Pothole repairs are being stepped up during the dry weather, says Wiltshire Council.

Roads were badly damaged by the unprecedented level of rainfall received in the wettest winter for generations.

This year, Wiltshire Council has dealt with more than 1,250 flooding-related incidents across the county with 40 per cent more potholes being reported in the first two months of 2014 compared to 2013. 

Wiltshire Council was informed of more than 2,600 road defects by either the public or council staff during that period compared to around 1,900 last year.

The council announced earlier this year it was investing an extra £250,000 to help combat potholes.

The money is in addition to the £52 million increase in road spending announced in November last year that will see 150 miles of the county’s roads resurfaced every year until 2020.

The most urgent repairs are being carried out by 22 community stewards using specialist road repair material, which can be used even where potholes are still full of water.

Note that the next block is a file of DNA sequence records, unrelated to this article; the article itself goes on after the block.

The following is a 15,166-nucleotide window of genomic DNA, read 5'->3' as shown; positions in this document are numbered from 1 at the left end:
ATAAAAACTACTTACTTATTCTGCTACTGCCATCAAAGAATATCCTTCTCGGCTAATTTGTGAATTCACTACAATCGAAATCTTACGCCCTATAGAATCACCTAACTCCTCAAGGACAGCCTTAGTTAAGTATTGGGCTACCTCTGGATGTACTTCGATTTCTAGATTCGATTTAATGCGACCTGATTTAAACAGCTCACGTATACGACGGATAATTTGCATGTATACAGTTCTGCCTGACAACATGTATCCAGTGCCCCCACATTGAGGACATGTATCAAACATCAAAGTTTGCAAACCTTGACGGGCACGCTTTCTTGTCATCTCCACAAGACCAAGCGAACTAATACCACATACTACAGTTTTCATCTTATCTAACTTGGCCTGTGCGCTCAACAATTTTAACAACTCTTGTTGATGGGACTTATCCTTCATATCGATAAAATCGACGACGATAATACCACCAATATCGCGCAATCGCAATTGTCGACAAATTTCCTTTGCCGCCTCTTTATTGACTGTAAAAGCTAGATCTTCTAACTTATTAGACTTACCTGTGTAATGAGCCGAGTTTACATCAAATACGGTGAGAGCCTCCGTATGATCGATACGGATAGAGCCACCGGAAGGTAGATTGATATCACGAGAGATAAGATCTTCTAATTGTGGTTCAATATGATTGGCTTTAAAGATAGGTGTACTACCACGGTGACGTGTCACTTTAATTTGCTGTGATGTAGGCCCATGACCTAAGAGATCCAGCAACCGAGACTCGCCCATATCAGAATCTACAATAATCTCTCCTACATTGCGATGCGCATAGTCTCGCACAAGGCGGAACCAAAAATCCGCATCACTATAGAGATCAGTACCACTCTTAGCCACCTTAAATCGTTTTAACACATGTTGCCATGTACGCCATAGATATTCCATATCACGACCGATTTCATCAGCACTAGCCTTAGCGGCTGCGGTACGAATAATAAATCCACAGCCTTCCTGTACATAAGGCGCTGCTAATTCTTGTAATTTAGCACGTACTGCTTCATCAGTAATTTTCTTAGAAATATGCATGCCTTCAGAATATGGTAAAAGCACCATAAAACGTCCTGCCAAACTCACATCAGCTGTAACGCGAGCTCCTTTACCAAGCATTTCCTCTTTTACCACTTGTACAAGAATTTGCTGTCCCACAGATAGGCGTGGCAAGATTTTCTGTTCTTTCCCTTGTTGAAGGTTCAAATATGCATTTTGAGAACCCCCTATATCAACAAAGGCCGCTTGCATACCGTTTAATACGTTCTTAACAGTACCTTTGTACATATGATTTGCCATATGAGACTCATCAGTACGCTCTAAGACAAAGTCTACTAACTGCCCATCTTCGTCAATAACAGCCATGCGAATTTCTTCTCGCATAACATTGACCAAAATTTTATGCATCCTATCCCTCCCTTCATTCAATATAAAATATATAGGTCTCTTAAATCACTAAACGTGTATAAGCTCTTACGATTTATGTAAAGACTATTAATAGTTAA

This means that teams from the council’s highways maintenance contractor, Balfour Beatty Living Places (BBLP), can target damage that can be repaired quickly without the need to close roads.

There are also four, two-man gangs dealing with the less urgent repairs and a gang working on the larger areas.

A large programme of major resurfacing is underway and will continue for the next six years as Wiltshire Council says it will bring the road network up to standard.

Information on potholes that need filling comes from members of the public, via the MyWiltshire app, social media, email and phone calls to the council on 0300 456 0105, as well as internally from the council’s area teams around the county.

John Thomson, cabinet member for highways, said: “The prolonged period of heavy rain and flooding has clearly damaged our road network.

"We are doing everything we can to keep that damage to a minimum by repairing the roads before they freeze as this can make the damage much worse.

“Our priority is to deal with those where there is a clear safety issue to road users.

"However, the best way to reduce potholes and other damage to our roads is through long-term investment and that is why we, as a council, are spending that additional £52 million over the next six years to ensure Wiltshire’s roads are not just maintained but improved.

"I'd like to thank everyone who has contacted the council to report road defects - by working together we can ensure our roads are as safe as possible."

Anyone wanting to report information on potholes can do so via the MyWiltshire app (available on iPhone or Android), at www.wiltshire.gov.uk/mywiltshirelogin or by calling 0300 456 0105.